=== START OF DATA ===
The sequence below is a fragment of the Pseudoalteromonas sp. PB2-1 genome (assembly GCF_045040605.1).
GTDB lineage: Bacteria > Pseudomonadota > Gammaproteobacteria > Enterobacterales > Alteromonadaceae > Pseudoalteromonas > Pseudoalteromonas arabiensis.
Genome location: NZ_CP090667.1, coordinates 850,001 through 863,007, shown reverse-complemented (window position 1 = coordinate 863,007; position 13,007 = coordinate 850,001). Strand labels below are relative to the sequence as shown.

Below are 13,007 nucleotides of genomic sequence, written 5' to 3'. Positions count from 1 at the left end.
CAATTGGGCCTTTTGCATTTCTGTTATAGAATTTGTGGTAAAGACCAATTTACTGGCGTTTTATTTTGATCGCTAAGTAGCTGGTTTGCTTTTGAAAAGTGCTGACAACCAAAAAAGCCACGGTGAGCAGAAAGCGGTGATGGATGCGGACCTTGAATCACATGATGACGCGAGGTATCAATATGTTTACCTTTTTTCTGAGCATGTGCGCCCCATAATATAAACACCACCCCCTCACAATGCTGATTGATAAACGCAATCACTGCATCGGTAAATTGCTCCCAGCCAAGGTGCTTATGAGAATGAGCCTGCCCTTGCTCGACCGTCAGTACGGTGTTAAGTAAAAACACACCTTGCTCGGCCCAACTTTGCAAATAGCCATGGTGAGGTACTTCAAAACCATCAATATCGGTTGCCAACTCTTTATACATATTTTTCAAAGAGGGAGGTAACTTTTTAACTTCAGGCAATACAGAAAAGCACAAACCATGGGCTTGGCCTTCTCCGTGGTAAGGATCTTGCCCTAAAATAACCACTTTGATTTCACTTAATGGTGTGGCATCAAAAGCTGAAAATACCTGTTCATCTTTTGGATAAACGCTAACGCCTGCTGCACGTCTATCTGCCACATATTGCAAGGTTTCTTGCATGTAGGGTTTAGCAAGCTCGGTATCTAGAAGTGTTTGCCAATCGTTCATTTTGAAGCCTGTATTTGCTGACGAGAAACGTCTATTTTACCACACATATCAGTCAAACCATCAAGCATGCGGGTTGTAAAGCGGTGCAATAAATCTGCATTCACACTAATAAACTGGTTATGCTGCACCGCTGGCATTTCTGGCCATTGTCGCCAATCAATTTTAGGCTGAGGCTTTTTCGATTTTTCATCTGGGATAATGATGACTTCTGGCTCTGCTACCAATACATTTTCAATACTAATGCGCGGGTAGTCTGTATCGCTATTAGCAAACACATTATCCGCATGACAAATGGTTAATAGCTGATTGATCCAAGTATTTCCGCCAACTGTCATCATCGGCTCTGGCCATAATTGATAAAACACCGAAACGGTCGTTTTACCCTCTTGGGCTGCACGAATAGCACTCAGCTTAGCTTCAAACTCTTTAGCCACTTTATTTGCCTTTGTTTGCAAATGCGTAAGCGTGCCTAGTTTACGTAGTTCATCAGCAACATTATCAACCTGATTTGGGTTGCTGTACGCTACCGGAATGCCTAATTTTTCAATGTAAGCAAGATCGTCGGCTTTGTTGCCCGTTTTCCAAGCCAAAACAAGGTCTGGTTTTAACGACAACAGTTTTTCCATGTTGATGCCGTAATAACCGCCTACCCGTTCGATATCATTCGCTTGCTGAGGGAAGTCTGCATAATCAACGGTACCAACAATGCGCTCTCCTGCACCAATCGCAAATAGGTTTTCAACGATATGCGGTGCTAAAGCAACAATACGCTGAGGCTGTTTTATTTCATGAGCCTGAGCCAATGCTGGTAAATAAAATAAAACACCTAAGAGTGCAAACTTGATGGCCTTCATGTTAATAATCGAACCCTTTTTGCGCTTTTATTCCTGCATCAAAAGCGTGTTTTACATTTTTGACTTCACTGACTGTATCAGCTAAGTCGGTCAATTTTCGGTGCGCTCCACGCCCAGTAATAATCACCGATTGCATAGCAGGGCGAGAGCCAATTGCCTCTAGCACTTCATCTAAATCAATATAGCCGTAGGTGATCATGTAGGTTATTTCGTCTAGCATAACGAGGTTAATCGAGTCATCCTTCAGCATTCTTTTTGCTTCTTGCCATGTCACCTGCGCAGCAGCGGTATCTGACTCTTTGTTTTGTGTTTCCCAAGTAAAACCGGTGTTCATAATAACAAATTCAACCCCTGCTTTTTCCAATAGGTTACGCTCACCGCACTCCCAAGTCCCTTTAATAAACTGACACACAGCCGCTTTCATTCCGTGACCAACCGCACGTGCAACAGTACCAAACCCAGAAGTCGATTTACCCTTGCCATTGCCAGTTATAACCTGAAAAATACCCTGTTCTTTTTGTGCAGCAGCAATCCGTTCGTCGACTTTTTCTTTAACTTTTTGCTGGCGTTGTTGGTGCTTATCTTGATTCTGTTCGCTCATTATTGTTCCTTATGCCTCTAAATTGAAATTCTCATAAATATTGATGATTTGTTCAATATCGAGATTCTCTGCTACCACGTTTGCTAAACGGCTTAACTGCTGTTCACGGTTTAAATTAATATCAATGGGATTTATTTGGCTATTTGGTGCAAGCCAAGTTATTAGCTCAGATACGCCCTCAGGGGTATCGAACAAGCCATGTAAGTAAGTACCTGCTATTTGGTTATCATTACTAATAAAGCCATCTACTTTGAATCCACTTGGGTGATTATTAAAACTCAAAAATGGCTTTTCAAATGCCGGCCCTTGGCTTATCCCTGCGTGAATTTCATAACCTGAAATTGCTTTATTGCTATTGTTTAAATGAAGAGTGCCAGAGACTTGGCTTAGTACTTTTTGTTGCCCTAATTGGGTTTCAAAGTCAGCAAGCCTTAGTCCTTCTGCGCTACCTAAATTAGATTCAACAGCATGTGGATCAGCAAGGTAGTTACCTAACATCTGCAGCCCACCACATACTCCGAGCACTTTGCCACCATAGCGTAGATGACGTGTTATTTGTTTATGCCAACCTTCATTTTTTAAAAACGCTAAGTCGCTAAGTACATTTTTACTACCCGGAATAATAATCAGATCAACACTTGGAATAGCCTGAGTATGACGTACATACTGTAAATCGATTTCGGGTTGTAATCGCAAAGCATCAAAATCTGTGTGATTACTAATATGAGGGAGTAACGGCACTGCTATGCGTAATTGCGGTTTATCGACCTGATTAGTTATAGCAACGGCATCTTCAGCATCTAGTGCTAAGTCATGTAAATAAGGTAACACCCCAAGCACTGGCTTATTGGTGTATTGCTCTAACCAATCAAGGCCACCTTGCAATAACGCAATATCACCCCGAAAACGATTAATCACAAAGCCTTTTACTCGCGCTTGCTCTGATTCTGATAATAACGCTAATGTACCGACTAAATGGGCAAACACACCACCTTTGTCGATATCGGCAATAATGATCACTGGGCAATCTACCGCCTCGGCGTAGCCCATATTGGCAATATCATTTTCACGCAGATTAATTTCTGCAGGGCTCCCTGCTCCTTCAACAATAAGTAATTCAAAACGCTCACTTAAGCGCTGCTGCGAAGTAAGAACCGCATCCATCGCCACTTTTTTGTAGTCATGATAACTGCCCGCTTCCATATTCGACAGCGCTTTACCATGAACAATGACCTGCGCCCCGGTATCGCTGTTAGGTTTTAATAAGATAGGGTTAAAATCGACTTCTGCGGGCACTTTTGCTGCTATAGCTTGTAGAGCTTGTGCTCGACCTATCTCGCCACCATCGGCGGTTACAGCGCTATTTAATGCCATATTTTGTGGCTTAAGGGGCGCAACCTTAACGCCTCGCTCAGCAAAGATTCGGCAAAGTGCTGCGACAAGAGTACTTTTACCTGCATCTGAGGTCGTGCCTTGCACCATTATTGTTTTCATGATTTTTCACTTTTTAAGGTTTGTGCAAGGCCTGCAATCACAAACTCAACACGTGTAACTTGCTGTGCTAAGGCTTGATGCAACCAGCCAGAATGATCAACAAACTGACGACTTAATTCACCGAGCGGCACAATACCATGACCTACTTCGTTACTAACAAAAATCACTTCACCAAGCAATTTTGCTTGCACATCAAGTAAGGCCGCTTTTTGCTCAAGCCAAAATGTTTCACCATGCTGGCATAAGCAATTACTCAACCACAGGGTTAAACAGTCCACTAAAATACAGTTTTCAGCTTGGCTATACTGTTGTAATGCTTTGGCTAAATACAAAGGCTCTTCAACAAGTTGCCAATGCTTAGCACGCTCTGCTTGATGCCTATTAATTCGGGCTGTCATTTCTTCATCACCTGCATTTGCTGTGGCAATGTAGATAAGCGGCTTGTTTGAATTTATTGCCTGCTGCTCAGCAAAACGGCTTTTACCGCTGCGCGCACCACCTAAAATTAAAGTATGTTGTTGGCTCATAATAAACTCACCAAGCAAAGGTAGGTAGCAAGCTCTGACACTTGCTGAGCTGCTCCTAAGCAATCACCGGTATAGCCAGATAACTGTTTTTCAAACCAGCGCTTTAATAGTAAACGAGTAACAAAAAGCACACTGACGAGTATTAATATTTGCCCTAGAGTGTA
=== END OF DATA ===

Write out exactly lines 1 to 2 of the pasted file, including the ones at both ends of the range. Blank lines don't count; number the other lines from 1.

The sequence below is a fragment of the Pseudoalteromonas sp. PB2-1 genome (assembly GCF_045040605.1).
GTDB lineage: Bacteria > Pseudomonadota > Gammaproteobacteria > Enterobacterales > Alteromonadaceae > Pseudoalteromonas > Pseudoalteromonas arabiensis.